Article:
# String metric

(Redirected from String distance metric)
"String distance" redirects here. For the distance between strings and the fingerboard in musical instruments, see Action (music).

In mathematics and computer science, a string metric (also known as a string similarity metric or string distance function) is a metric that measures distance ("inverse similarity") between two text strings for approximate string matching or comparison and in fuzzy string searching. Necessary requirement for a string metric (e.g. in contrast to string matching) is fulfillment of the triangle inequality. For example the strings "Sam" and "Samuel" can be considered to be close. A string metric provides a number indicating an algorithm-specific indication of distance.

The most widely known string metric is a rudimentary one called the Levenshtein Distance (also known as Edit Distance). It operates between two input strings, returning a number equivalent to the number of substitutions and deletions needed in order to transform one input string into another. Simplistic string metrics such as Levenshtein distance have expanded to include phonetic, token, grammatical and character-based methods of statistical comparisons.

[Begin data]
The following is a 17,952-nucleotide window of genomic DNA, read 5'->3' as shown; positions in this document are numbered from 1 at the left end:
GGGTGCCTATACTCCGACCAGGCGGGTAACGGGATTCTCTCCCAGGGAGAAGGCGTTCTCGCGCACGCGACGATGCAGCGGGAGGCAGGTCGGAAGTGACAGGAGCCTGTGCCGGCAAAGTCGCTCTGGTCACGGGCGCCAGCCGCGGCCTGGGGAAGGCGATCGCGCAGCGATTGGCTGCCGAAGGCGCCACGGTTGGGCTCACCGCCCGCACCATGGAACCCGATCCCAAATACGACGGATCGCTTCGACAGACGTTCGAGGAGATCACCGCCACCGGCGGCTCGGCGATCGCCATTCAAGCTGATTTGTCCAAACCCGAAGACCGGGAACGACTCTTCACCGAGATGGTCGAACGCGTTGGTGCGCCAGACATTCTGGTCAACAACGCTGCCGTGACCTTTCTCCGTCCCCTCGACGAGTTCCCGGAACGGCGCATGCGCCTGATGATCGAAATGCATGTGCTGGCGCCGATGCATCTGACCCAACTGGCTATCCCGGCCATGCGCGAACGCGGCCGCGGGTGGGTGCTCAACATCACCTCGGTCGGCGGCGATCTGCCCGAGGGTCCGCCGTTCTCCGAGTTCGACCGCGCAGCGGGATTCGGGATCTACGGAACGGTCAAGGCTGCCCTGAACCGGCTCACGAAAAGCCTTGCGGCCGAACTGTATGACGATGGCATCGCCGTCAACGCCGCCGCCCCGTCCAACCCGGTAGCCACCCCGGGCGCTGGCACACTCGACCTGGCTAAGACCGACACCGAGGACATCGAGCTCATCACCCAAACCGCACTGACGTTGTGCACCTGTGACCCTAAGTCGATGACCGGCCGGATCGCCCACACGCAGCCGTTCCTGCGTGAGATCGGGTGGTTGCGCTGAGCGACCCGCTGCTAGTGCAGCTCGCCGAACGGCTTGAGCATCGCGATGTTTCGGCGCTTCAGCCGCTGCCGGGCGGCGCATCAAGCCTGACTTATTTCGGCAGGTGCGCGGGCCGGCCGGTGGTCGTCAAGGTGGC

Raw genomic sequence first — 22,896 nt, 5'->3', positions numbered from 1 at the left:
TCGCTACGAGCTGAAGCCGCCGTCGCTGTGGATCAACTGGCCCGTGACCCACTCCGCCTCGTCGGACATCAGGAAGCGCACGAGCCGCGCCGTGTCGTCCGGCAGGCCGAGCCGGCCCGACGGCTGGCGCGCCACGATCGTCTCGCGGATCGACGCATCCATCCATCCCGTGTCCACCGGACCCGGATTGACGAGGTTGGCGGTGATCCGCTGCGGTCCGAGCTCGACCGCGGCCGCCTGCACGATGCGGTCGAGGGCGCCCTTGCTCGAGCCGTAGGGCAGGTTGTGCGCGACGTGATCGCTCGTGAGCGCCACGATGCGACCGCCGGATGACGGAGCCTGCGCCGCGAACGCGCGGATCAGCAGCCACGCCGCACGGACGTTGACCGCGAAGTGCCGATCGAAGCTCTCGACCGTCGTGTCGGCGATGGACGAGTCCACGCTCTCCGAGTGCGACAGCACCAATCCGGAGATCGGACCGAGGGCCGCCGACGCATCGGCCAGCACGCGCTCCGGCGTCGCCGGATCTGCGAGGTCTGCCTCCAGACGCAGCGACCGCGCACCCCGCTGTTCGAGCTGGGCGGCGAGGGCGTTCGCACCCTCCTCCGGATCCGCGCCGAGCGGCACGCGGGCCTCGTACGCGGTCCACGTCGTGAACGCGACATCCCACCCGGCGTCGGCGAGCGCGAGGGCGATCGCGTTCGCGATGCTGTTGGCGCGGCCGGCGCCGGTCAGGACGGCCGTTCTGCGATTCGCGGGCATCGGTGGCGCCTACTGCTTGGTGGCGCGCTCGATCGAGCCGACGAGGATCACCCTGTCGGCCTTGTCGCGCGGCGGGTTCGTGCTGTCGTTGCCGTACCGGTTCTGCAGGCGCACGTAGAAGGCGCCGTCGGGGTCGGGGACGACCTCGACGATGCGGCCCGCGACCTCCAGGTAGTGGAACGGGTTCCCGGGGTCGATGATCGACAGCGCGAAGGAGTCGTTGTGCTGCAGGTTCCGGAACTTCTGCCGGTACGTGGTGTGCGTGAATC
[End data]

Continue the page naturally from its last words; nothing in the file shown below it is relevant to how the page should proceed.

A widespread example of a string metric is DNA sequence analysis and RNA analysis, which are performed by optimized string metrics to identify matching sequences.

String metrics are used heavily in information integration and are currently used in areas including fraud detection, fingerprint analysis, plagiarism detection, ontology merging, DNA analysis, RNA analysis, image analysis, evidence-based machine learning, database data deduplication, data mining, Web interfaces, e.g. Ajax-style suggestions as you type, data integration, and semantic knowledge integration.

## Selected string measures examples

Name Example
Hamming distance "karolin" and "kathrin" is 3.
Levenshtein distance and Damerau–Levenshtein distance
1. kitten → sitten (substitution of "s" for "k")
2. sitten → sittin (substitution of "i" for "e")
3. sittin → sitting (insertion of "g" at the end).
Most frequent k characters MostFreqKeySimilarity('research', 'seeking', 2) = 2